Martial property is subject to division during a Colorado divorce. While the separate property that individuals maintain will remain their individual assets once their marriages are over, martial property must be split amongst the spouses with each spouse taking their share of it into their new independent life. Many marital assets are easy to identify, such as homes that were purchased during the course of a marriage. Other assets may be more easily forgotten over time and left out of marital property assessments.
Martial property can include real property, such as marital homes and land, but it can also include vacation homes, commercial buildings, tracts of land, and investment properties. Martial property can include financial tools and assets like retirement accounts and cash, too. This is because many types of financial devices can be owned by both of the parties to a marriage.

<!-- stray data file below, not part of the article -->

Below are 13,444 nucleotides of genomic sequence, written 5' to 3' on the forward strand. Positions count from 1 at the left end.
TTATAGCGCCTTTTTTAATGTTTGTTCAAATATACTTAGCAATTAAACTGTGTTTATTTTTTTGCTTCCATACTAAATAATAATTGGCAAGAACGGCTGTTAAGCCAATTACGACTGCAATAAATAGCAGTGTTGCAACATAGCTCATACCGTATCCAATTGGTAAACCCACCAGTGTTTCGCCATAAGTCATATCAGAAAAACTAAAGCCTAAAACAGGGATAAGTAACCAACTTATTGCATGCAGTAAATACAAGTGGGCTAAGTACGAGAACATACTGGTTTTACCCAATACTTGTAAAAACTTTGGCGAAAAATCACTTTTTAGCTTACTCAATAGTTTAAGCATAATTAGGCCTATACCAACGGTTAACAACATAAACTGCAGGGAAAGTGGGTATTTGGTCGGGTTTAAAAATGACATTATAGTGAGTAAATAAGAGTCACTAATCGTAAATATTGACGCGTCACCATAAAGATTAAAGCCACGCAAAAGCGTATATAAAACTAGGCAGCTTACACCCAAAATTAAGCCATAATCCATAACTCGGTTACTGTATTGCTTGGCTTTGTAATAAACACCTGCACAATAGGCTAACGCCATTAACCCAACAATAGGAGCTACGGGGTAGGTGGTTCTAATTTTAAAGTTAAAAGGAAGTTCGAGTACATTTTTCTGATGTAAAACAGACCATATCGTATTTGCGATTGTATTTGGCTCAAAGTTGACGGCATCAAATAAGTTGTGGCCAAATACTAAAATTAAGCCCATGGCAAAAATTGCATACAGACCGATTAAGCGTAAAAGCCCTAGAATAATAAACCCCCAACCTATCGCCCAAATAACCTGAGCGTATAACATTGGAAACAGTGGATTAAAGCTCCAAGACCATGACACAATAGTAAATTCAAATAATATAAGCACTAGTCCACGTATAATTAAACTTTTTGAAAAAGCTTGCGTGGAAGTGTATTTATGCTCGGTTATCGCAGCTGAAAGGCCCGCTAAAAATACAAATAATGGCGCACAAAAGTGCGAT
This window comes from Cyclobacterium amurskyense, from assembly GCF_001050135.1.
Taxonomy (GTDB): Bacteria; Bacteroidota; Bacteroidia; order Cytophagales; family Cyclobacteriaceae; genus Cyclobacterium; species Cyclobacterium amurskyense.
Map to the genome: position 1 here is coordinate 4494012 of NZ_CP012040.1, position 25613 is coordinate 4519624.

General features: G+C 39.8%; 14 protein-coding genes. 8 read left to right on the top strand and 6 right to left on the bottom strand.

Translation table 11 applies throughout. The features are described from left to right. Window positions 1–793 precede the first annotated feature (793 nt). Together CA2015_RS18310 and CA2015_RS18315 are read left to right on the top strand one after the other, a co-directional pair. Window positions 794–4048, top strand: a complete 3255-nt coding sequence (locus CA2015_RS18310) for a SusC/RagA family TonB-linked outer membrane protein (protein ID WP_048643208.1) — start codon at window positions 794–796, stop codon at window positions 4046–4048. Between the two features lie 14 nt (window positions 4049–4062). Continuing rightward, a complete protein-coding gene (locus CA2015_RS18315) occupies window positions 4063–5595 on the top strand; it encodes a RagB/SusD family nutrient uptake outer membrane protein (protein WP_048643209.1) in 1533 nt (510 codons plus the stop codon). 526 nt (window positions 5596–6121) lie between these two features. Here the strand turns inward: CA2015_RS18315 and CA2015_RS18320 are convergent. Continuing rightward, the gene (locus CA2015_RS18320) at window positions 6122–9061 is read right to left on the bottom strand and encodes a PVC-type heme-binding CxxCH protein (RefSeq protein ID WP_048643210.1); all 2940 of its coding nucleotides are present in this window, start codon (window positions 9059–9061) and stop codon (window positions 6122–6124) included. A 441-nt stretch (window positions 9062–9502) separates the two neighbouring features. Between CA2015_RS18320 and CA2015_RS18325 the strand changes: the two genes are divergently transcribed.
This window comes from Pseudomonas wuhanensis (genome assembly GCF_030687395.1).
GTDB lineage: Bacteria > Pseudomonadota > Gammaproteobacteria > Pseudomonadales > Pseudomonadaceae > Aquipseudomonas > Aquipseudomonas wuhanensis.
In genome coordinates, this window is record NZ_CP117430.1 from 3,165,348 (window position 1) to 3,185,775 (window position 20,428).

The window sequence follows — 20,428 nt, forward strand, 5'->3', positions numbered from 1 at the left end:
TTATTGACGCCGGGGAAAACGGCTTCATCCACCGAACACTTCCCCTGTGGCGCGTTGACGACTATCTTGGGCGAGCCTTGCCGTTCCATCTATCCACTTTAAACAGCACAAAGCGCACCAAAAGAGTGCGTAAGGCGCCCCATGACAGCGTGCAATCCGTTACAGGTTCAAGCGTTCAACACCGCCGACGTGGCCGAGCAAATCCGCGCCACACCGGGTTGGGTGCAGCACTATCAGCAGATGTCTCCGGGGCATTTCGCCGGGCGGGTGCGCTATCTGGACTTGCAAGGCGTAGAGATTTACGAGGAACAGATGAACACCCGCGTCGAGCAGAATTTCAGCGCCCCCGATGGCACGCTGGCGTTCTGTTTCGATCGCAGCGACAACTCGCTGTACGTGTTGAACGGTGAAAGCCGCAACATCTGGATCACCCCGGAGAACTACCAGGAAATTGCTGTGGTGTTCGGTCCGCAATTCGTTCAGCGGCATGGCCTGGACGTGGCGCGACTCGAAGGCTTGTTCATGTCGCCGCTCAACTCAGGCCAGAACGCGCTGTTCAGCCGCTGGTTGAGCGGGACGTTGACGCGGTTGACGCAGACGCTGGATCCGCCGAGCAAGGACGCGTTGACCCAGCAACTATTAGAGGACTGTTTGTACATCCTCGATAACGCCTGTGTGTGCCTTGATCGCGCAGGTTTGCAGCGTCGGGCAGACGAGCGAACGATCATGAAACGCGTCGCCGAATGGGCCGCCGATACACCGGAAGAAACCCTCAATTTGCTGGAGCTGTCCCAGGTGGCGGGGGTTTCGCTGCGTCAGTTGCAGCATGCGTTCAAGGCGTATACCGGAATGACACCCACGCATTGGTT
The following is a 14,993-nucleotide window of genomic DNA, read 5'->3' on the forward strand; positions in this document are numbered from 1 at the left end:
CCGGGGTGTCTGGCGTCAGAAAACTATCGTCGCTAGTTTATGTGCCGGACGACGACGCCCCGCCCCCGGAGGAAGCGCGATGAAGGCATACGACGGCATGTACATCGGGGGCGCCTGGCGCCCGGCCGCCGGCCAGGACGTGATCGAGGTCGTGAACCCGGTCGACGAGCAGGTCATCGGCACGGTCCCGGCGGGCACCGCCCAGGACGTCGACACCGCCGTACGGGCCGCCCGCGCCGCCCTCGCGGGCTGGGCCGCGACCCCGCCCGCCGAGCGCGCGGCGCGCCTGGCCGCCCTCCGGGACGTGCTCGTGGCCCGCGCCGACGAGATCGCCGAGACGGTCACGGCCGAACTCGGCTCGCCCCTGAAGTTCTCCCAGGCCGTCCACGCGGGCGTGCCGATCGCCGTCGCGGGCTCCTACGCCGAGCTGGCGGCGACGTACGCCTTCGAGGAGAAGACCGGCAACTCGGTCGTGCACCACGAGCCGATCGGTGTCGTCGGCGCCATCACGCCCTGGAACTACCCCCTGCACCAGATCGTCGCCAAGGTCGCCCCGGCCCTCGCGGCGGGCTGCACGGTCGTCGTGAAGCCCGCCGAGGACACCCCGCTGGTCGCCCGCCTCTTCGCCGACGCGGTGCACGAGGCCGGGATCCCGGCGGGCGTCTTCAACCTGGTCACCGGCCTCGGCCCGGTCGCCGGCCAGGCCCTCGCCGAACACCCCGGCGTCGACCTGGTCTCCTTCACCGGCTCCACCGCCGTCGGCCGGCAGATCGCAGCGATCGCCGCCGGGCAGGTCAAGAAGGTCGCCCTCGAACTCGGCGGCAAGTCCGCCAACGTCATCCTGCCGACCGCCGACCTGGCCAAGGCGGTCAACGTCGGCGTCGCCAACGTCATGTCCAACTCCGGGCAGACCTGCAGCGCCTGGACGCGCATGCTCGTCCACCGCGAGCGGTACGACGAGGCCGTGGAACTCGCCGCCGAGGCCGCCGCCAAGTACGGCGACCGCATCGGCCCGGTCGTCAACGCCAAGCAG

Personal property is deemed martial in nature if it is owned by both parties to a marriage. For example, artwork, firearms, antiques, vehicles, and other items of wealth may be considered jointly owned and thus subject to division during a Colorado divorce. Certain items of personal property may be assigned a designation of separate and therefore not be subject to division.
As readers can tell, marital property can come in many forms and can include a variety of different types of assets and property. Martial property should be identified and inventoried by individuals going through divorces. This can assist them and their attorneys prepare successful negotiations that help them emerge from their divorces with the financial and property-based assets they need to move their lives forward.